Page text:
New YorkElliott Lloyd: Color Wave, Paintings from 1973 to 1977
David Richard Gallery presents Color Wave, Paintings from 1973 to 1977, an exhibition of a seminal series of works by New York artist Elliott Lloyd in his first solo exhibition with the gallery.
This series documents a major transition in the artist’s approach to his painting practice in the early 1970s; moving away from shaped compositions with rigorously planned color palettes and meticulously executed stained canvases to a freer, spontaneous approach that was loose, followed impulses and organically constructed large-scale compositions with layers of translucent and opaque color.
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Elliott Lloyd: Color Wave, Paintings from 1973 to 1977 / until Saturday 8 June / @davidrichardgalleries New York / click the link in our bio for more #360 #360art #360photo #mustsee #ElliottLloyd #DavidRichardGallery #NewYork #NYC #gallery #exhibition #art #painting #abstract #contemporaryart #modernart #seemoreart #GalleriesNow #lifestyle #ID15469
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Elliott Lloyd: Color Wave, Paintings from 1973 to 1977 / ends Saturday 8 June / @davidrichardgalleries New York / click the link in our bio for more #lastchance #mustsee #ElliottLloyd #DavidRichardGallery #NewYork #NYC #gallery #exhibition #art #painting #abstract #contemporaryart #modernart #seemoreart #GalleriesNow #lifestyle #ID15469
The paintings in this exhibition represent a major turning point for Lloyd. His approach during the 1960s was to control and meticulously plan the color and composition of his paintings, pouring dilute pigment onto unprimed canvas with an approach similar to watercolor painting. Realizing that shaped canvases necessarily had an interaction with the wall, and thus his compositions, Lloyd wanted the canvas to be neutral and his approach more automatic, dynamic and fluid. The paintings in Color Wave were painted off the stretcher, which gave the artist more freedom to follow impulses and gestures to their natural conclusion, not constrained by a predetermined shape or size of canvas. When the paintings were finished, Lloyd decided the final composition using tape to mark the outer perimeter, which determined the ultimate dimensions of the completed work. Most of the paintings in this series have never been stretched or presented before, and this is the first exhibition of this series as a cohesive group.
Lloyd’s application of the pigment in these paintings from 1973 to 1977 was very different from his earlier works, it was more saturated, thicker and bolder. He physically moved and brushed the paint, the colors were crashing into one another and puddling, mixing and overlapping on the canvas with dynamic strokes and color harmonies. This series led to the artist’s very successful transition to other experimental series of works that explored color, diverse media and supports made of wide-ranging materials—from canvas and paper to clay, glass, Plexiglas and mixed media collages—with compositions derived from organic combinations of pigment and free-flowing gestures.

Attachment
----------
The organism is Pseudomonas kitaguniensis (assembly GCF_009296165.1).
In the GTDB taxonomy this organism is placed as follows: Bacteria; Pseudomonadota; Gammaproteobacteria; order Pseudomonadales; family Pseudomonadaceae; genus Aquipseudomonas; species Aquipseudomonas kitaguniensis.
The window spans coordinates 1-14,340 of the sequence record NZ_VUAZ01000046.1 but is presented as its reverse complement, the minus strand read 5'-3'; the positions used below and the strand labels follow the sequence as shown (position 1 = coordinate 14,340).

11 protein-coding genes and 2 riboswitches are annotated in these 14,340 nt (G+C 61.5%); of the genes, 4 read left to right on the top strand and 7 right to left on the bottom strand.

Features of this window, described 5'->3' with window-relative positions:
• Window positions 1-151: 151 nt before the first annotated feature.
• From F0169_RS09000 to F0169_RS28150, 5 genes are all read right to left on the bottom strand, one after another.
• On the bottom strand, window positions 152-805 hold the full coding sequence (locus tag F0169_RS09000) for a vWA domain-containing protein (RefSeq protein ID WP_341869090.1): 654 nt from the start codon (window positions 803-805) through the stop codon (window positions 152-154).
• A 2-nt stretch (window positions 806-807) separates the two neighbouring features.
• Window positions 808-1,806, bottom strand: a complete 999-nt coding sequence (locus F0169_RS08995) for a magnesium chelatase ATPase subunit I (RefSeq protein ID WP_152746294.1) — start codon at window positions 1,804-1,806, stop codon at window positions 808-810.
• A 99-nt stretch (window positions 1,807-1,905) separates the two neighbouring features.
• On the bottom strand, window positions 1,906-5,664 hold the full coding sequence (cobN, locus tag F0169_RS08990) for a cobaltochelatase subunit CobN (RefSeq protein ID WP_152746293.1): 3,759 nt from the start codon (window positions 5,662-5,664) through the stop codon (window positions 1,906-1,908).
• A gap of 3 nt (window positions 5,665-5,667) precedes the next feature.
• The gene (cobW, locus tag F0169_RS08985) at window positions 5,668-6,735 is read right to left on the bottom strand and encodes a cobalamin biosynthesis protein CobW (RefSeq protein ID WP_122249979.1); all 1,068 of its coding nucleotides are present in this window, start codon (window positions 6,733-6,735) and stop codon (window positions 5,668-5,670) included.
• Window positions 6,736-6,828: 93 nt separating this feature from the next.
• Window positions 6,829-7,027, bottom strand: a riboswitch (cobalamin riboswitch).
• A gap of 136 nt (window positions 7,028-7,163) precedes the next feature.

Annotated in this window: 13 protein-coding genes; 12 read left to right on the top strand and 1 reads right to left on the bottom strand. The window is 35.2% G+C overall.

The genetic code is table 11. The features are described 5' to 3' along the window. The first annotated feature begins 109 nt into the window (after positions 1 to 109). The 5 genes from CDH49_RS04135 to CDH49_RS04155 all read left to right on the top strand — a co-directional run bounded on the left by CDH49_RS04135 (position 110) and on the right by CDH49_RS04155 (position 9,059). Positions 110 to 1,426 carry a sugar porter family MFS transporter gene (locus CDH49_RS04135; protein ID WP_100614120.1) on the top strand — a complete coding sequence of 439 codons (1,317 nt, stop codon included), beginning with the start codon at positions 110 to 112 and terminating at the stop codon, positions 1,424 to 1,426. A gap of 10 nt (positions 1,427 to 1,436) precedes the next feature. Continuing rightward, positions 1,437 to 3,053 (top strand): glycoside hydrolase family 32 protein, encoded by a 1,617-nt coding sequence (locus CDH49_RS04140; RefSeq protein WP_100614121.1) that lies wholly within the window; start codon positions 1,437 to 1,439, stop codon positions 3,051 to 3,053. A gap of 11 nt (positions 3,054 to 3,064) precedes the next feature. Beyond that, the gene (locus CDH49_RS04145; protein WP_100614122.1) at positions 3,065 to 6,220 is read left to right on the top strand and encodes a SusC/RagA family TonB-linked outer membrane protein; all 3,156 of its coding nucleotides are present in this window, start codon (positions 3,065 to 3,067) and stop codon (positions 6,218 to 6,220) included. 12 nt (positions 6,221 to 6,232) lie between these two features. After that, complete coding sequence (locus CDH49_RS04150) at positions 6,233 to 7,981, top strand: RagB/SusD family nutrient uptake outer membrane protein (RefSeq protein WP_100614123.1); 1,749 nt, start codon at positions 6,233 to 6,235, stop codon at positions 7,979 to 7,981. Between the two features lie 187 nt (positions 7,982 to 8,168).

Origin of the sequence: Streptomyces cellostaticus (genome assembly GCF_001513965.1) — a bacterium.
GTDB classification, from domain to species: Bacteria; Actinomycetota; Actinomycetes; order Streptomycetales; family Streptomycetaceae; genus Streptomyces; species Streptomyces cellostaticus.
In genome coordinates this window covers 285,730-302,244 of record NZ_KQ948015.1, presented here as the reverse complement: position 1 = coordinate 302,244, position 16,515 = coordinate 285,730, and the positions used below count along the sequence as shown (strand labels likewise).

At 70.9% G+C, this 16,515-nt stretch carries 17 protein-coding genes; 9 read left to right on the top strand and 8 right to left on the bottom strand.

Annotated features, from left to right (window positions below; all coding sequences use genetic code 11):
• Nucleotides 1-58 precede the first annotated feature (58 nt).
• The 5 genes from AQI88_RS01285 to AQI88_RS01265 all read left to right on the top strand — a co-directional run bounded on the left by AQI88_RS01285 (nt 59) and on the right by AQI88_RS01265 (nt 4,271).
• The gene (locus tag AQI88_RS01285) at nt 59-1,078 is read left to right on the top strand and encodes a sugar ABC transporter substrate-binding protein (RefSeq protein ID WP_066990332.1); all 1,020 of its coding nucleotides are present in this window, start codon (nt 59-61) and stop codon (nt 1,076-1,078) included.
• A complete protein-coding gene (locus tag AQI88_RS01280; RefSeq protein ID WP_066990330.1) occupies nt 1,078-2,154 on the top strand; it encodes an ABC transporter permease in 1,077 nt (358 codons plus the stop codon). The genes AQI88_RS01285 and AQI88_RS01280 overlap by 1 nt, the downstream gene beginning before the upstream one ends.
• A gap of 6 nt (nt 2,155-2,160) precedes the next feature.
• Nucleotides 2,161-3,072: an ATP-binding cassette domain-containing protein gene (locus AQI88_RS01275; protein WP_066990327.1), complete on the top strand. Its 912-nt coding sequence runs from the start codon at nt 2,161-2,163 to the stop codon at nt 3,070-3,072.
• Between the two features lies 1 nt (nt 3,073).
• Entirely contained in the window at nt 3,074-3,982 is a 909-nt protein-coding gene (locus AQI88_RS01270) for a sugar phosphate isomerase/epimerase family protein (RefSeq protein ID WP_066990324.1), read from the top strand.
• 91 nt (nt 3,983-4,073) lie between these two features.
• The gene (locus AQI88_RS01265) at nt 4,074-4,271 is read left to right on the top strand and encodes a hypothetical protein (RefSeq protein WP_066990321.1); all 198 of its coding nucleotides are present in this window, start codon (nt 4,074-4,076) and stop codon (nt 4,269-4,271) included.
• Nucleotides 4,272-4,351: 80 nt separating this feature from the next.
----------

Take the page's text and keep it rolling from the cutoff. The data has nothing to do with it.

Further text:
Elliott Lloyd (1937-2017) was born in Sioux City, Iowa, studied at The School of the Art Institute of Chicago and then moved to New York in 1961. He had solo exhibitions at the Soho Center for Visual Artists, Hal Bromm Gallery, and Abraham Sachs Gallery and also exhibited with Susan Caldwell, Robert Elkon and Tibor De Nagy galleries in New York. His work is in the permanent collections of The Whitney Museum of American Art, New York, The Aldrich Contemporary Art Museum, Ridgefield, CT, Newark Museum, New Jersey, James A. Michener Collection, University of Texas, Austin, Guild Hall, East Hampton, New York and Chase Bank among other institutions and private collections. Lloyd’s exhibitions and artworks have been reviewed and featured in The New York Times, Art Forum, Art International, Art in America, and Art News among other publications. Lloyd was and instructor at the Parsons School of Design, where he taught drawing for twelve years. Lloyd lived and worked in Long Island City, Queens, New York.
David Richard Gallery is pleased to be the exclusive representative of the Elliott Lloyd Estate.Courtesy of the artist and David Richard Gallery, New York